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Internet of Everything

You heard it first here: “In 2014, the Internet of Everything (IoE) will accelerate the growth of manufacturing industries to outpace overall U.S. GDP growth by >3x.”

As my colleague Jim Grubb points out, the IoE itself is no longer a prediction in-and-of-itself.  The joining of people, process, data and things to transform information into actions and create new capabilities, richer experiences and unprecedented opportunities is already a global reality.  Just how IoE impacts our economies and industries —including what many believe to be an American Manufacturing Renaissance— is what remains for our collective imaginations, innovations and entrepreneurial ingenuity.

To gain some insights and guidance on manufacturing movements, I turn to industry analyst expertise.  Bob Parker, IDC Group Vice President, last week hosted the IDC Manufacturing Insights 2014 Predictions: Worldwide Manufacturing, one in a series of annual web conferences where IDC analysts share their industry outlook for the upcoming year in the form of a Top 10 Predictions.  Below, I provide a recap of what Bob and his team had to say about global IT investment trends and business initiatives relating to key process areas within manufacturing, along with my contentions around the impact of IoE on the manufacturing economy and why I believe we will see a growth inflection in the industry next year.

Prediction #1:

Manufacturers Begin to Build 3D Value Chains.  Independent of functional lines of business, the social, mobile, analytics and cloud technologies will coalesce to deliver a platform of productivity and growth initiatives. These will build the capabilities of the “3D Value Chain”: Demand Oriented, Data Driven, Digitally Executed.

Prediction #2:

Operational (OT), Information (IT), and Consumer (CT) Technologies Converge to Reshape Approaches to Technology Management.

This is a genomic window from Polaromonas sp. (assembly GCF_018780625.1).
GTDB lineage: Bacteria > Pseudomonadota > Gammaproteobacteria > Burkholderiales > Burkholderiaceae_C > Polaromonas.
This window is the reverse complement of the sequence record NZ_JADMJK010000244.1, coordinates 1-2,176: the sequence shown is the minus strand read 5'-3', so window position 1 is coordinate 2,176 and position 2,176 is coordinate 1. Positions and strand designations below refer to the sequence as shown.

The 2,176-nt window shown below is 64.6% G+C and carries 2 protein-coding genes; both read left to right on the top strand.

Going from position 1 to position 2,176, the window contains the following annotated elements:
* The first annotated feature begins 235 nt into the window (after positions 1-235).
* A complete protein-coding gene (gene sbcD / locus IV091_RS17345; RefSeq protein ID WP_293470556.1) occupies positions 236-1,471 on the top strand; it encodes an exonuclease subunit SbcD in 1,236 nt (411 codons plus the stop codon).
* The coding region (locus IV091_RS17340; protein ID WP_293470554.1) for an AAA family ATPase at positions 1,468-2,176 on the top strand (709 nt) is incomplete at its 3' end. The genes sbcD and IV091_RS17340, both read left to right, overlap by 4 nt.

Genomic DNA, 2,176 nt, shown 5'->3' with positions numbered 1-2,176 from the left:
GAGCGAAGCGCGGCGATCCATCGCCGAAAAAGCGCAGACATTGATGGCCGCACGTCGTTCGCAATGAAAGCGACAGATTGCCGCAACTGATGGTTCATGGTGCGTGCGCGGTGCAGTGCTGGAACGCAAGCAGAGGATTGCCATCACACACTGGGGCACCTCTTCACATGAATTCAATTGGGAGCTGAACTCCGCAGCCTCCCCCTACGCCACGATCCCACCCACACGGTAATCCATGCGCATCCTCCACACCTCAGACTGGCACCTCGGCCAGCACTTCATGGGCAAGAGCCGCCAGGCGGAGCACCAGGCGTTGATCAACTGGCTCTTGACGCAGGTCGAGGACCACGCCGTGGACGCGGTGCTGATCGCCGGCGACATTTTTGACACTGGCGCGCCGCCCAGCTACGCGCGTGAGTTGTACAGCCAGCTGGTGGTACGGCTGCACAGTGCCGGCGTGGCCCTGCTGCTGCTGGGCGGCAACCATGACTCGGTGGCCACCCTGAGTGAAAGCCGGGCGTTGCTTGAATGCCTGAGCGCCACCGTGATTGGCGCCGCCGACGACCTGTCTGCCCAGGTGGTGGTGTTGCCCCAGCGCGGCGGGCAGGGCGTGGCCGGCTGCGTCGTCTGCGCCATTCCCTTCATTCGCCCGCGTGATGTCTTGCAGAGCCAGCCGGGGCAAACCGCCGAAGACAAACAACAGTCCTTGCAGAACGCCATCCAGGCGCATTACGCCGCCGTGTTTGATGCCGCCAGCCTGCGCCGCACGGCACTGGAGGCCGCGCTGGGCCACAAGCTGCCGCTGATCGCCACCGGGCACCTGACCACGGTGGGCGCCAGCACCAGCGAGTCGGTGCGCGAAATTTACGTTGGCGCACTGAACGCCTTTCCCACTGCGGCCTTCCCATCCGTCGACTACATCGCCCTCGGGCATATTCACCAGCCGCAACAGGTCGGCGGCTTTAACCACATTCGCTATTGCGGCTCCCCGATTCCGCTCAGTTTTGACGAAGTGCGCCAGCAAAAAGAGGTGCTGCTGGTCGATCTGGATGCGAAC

Prediction #3:

Operational Resiliency Will Be the Focus of Supply Chain Strategies in 2014 and Beyond.

Predictions #4:

Supply Chain Technology Investments will Involve Modernizing Existing Systems, while also Trying New Approaches.

Predictions #5:

The Modernization of the Underlying B2B Commerce Backbone becomes an Investment Priority for IT.

Prediction #6:

Product Lifecycle Management (PLM) Strategies Become Increasingly Global, Multidisciplinary, Innovation-Based and Customer-Focused.

Predictions #7:

PLM Initiatives will Focus on Value Realization.

Prediction #8:

“Servitization Optimization” will be Core to Future Profitable Revenue Growth and Leading Manufacturers will Make the Necessary Investments to Enable these Strategies.  According to IDC, “Servitization’ refers to the strategies for original equipment manufacturers (OEMs) to increase after-sales services and provide new sources for predictable, profitable, subscription-like revenue streams.

Predictions #9:

On the Way Towards the Factory of the Future, 2014 will Set the Stage for a New Manufacturing Renaissance.

Predictions #10:

Plant Floor IT Investments Will Continue to Become a Higher Share of the Overall Technology Investment Portfolio.

 

All that said, IDC is forecasting +5.3% technology investments growth within U.S. manufacturing industries, which may very well exceed by 3x GDP growth year-over-year for 2014, if the economy stays on course, so not an unprecedented prediction, after all.  Upon examining the IDC research and Top 10 predictions, I’m convinced that for manufacturers, investments in IoE—the convergence of OT/IT/CT connecting people, process, data and things—is the best bet we can make for our future competitiveness. IoE is a key catalyst for the growth of manufacturing, the 2014 U.S. economy, and beyond.  Let me know what you think.  PLEASE COMMENT!

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3 Comments.


  1. You make some interesting points Chet. It will be interesting to see if the so-called American manufacturing renaissance (and the current anemic economic recovery) really gains traction with investments in IoE and commitment to strengthening competitiveness with technology.

       0 likes

    • Thanks, Celine. You’re right, it will be (very personally) interesting, for those of us with late-teen children! The real and practical litmus on the ‘American Manufacturing Renaissance’ will be U.S. jobs, which have been moving–albeit slowly–in the positive direction in 2013.

         1 like

  2. This is a game changer for technological education (and STEM)!

    It is a good time to have these conversations among educators, about how we should update the curriculum and the technology we need in schools. We need to prepare the skilled workforce to accelerate innovation and productivity at home.

    Thank you for your insightful post, Chet.

       1 like

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